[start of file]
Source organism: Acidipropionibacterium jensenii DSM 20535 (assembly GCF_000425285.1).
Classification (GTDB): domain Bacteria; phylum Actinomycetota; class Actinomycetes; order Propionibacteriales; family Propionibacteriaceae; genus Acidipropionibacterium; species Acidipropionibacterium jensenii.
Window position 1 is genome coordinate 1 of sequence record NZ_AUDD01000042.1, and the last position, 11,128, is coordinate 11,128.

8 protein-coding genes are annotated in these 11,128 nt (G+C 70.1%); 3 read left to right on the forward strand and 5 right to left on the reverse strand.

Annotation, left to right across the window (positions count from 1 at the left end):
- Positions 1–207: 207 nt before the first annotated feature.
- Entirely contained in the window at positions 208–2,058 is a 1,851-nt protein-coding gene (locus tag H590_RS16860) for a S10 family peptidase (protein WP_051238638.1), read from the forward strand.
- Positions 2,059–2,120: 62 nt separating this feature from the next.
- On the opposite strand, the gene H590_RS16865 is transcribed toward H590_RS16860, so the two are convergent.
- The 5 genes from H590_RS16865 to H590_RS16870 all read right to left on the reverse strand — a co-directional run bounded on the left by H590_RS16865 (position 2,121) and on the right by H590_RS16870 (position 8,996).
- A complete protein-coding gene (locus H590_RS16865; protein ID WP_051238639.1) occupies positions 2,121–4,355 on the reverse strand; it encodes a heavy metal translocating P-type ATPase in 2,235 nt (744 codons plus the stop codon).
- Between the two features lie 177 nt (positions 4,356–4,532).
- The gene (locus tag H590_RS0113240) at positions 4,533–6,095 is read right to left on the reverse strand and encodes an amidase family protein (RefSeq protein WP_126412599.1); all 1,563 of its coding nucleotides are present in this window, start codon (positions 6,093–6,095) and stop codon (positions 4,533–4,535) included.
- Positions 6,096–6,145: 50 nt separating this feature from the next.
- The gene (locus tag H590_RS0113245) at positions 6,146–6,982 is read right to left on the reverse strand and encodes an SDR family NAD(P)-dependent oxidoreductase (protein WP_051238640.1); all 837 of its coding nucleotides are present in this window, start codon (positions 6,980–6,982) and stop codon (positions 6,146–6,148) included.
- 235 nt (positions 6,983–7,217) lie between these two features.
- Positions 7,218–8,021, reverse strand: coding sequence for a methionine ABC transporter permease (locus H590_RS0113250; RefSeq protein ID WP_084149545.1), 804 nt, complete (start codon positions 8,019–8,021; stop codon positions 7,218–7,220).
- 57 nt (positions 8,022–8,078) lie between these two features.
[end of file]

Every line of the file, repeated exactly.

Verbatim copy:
Source organism: Acidipropionibacterium jensenii DSM 20535 (assembly GCF_000425285.1).
Classification (GTDB): domain Bacteria; phylum Actinomycetota; class Actinomycetes; order Propionibacteriales; family Propionibacteriaceae; genus Acidipropionibacterium; species Acidipropionibacterium jensenii.
Window position 1 is genome coordinate 1 of sequence record NZ_AUDD01000042.1, and the last position, 11,128, is coordinate 11,128.

8 protein-coding genes are annotated in these 11,128 nt (G+C 70.1%); 3 read left to right on the forward strand and 5 right to left on the reverse strand.

Annotation, left to right across the window (positions count from 1 at the left end):
- Positions 1–207: 207 nt before the first annotated feature.
- Entirely contained in the window at positions 208–2,058 is a 1,851-nt protein-coding gene (locus tag H590_RS16860) for a S10 family peptidase (protein WP_051238638.1), read from the forward strand.
- Positions 2,059–2,120: 62 nt separating this feature from the next.
- On the opposite strand, the gene H590_RS16865 is transcribed toward H590_RS16860, so the two are convergent.
- The 5 genes from H590_RS16865 to H590_RS16870 all read right to left on the reverse strand — a co-directional run bounded on the left by H590_RS16865 (position 2,121) and on the right by H590_RS16870 (position 8,996).
- A complete protein-coding gene (locus H590_RS16865; protein ID WP_051238639.1) occupies positions 2,121–4,355 on the reverse strand; it encodes a heavy metal translocating P-type ATPase in 2,235 nt (744 codons plus the stop codon).
- Between the two features lie 177 nt (positions 4,356–4,532).
- The gene (locus tag H590_RS0113240) at positions 4,533–6,095 is read right to left on the reverse strand and encodes an amidase family protein (RefSeq protein WP_126412599.1); all 1,563 of its coding nucleotides are present in this window, start codon (positions 6,093–6,095) and stop codon (positions 4,533–4,535) included.
- Positions 6,096–6,145: 50 nt separating this feature from the next.
- The gene (locus tag H590_RS0113245) at positions 6,146–6,982 is read right to left on the reverse strand and encodes an SDR family NAD(P)-dependent oxidoreductase (protein WP_051238640.1); all 837 of its coding nucleotides are present in this window, start codon (positions 6,980–6,982) and stop codon (positions 6,146–6,148) included.
- 235 nt (positions 6,983–7,217) lie between these two features.
- Positions 7,218–8,021, reverse strand: coding sequence for a methionine ABC transporter permease (locus H590_RS0113250; RefSeq protein ID WP_084149545.1), 804 nt, complete (start codon positions 8,019–8,021; stop codon positions 7,218–7,220).
- 57 nt (positions 8,022–8,078) lie between these two features.